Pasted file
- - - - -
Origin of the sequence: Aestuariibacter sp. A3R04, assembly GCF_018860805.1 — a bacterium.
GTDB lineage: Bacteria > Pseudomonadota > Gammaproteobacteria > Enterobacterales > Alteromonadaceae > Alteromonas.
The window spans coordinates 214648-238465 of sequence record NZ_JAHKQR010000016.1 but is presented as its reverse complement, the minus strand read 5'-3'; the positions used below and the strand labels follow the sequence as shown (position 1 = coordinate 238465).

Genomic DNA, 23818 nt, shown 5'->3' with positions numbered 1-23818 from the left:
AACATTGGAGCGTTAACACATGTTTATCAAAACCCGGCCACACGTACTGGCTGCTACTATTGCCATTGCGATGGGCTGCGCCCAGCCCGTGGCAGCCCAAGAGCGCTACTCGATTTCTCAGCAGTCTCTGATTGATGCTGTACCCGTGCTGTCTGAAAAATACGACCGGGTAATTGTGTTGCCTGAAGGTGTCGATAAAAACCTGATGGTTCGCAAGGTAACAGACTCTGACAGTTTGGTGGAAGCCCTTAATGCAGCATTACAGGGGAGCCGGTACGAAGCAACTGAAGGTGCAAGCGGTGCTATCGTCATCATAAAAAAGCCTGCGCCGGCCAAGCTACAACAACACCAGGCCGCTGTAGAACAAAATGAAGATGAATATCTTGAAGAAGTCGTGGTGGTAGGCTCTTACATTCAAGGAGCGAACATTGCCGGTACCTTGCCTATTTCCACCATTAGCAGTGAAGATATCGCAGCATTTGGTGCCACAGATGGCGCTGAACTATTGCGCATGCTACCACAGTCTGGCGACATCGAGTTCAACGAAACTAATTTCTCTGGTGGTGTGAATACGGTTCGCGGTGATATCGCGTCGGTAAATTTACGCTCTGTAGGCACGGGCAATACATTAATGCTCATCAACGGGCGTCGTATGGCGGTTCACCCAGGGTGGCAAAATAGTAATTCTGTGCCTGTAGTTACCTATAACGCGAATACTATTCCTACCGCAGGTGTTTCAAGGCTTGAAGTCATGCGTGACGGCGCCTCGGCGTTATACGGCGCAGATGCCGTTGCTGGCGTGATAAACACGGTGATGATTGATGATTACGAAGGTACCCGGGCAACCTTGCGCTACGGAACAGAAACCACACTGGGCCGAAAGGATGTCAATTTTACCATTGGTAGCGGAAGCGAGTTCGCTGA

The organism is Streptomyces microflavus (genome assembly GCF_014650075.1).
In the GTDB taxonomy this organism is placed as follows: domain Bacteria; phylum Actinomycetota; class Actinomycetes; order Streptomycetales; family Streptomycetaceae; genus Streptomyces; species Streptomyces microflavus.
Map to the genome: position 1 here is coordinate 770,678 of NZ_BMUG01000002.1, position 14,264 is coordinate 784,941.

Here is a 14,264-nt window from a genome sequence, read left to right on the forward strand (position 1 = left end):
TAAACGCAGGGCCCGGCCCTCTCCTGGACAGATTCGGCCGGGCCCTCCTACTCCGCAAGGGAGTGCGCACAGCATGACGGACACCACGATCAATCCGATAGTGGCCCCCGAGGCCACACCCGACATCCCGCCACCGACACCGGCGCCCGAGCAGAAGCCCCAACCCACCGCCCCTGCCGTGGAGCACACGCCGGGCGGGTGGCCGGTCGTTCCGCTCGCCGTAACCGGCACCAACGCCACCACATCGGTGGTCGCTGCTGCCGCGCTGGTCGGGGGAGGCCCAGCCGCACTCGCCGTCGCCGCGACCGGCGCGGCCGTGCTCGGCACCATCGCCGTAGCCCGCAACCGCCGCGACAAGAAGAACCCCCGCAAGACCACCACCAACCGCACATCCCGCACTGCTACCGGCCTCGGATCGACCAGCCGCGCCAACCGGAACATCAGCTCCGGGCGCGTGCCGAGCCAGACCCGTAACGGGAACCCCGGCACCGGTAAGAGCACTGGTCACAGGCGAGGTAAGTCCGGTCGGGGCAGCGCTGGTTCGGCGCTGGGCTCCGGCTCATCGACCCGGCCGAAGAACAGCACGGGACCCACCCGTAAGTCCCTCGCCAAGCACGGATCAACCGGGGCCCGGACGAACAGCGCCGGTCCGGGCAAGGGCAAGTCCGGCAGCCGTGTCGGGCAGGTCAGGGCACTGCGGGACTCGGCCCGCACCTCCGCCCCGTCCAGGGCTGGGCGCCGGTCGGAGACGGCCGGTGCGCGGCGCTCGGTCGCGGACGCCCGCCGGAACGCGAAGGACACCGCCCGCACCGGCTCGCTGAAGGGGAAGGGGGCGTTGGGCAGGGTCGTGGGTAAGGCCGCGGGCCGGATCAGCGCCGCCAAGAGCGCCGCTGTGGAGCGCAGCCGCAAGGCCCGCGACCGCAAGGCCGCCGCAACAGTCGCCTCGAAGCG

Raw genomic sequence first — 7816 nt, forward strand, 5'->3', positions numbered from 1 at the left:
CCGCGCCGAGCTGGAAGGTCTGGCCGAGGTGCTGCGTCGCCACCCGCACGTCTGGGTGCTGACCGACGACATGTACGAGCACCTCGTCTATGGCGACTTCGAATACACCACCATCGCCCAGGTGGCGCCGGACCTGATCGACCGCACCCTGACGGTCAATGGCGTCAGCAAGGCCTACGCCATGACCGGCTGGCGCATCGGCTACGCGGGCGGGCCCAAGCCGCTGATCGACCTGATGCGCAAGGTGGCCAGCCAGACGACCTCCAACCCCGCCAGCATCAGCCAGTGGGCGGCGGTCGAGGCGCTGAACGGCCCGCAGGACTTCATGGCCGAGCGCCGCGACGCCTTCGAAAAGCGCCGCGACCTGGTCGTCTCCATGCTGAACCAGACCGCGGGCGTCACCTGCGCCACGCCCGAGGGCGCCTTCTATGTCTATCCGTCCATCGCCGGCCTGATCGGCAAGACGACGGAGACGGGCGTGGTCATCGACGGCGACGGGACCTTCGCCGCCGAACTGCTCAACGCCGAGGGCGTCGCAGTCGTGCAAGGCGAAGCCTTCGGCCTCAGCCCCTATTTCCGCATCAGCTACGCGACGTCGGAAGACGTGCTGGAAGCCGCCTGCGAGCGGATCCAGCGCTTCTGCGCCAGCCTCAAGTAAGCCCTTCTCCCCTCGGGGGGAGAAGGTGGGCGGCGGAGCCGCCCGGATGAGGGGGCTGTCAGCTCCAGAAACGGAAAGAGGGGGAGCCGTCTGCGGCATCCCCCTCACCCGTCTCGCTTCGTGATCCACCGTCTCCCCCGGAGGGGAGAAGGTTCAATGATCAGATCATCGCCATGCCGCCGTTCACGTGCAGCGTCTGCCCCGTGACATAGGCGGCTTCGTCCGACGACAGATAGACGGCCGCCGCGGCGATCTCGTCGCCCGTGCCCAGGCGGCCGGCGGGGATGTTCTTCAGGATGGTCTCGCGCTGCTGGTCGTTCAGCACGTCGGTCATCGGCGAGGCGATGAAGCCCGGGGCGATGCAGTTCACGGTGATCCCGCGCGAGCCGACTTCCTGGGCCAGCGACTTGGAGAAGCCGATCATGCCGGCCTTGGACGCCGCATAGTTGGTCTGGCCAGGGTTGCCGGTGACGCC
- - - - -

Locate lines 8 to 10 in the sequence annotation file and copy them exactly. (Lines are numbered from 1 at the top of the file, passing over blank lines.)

Map to the genome: position 1 here is coordinate 770,678 of NZ_BMUG01000002.1, position 14,264 is coordinate 784,941.

Here is a 14,264-nt window from a genome sequence, read left to right on the forward strand (position 1 = left end):
TAAACGCAGGGCCCGGCCCTCTCCTGGACAGATTCGGCCGGGCCCTCCTACTCCGCAAGGGAGTGCGCACAGCATGACGGACACCACGATCAATCCGATAGTGGCCCCCGAGGCCACACCCGACATCCCGCCACCGACACCGGCGCCCGAGCAGAAGCCCCAACCCACCGCCCCTGCCGTGGAGCACACGCCGGGCGGGTGGCCGGTCGTTCCGCTCGCCGTAACCGGCACCAACGCCACCACATCGGTGGTCGCTGCTGCCGCGCTGGTCGGGGGAGGCCCAGCCGCACTCGCCGTCGCCGCGACCGGCGCGGCCGTGCTCGGCACCATCGCCGTAGCCCGCAACCGCCGCGACAAGAAGAACCCCCGCAAGACCACCACCAACCGCACATCCCGCACTGCTACCGGCCTCGGATCGACCAGCCGCGCCAACCGGAACATCAGCTCCGGGCGCGTGCCGAGCCAGACCCGTAACGGGAACCCCGGCACCGGTAAGAGCACTGGTCACAGGCGAGGTAAGTCCGGTCGGGGCAGCGCTGGTTCGGCGCTGGGCTCCGGCTCATCGACCCGGCCGAAGAACAGCACGGGACCCACCCGTAAGTCCCTCGCCAAGCACGGATCAACCGGGGCCCGGACGAACAGCGCCGGTCCGGGCAAGGGCAAGTCCGGCAGCCGTGTCGGGCAGGTCAGGGCACTGCGGGACTCGGCCCGCACCTCCGCCCCGTCCAGGGCTGGGCGCCGGTCGGAGACGGCCGGTGCGCGGCGCTCGGTCGCGGACGCCCGCCGGAACGCGAAGGACACCGCCCGCACCGGCTCGCTGAAGGGGAAGGGGGCGTTGGGCAGGGTCGTGGGTAAGGCCGCGGGCCGGATCAGCGCCGCCAAGAGCGCCGCTGTGGAGCGCAGCCGCAAGGCCCGCGACCGCAAGGCCGCCGCAACAGTCGCCTCGAAGCG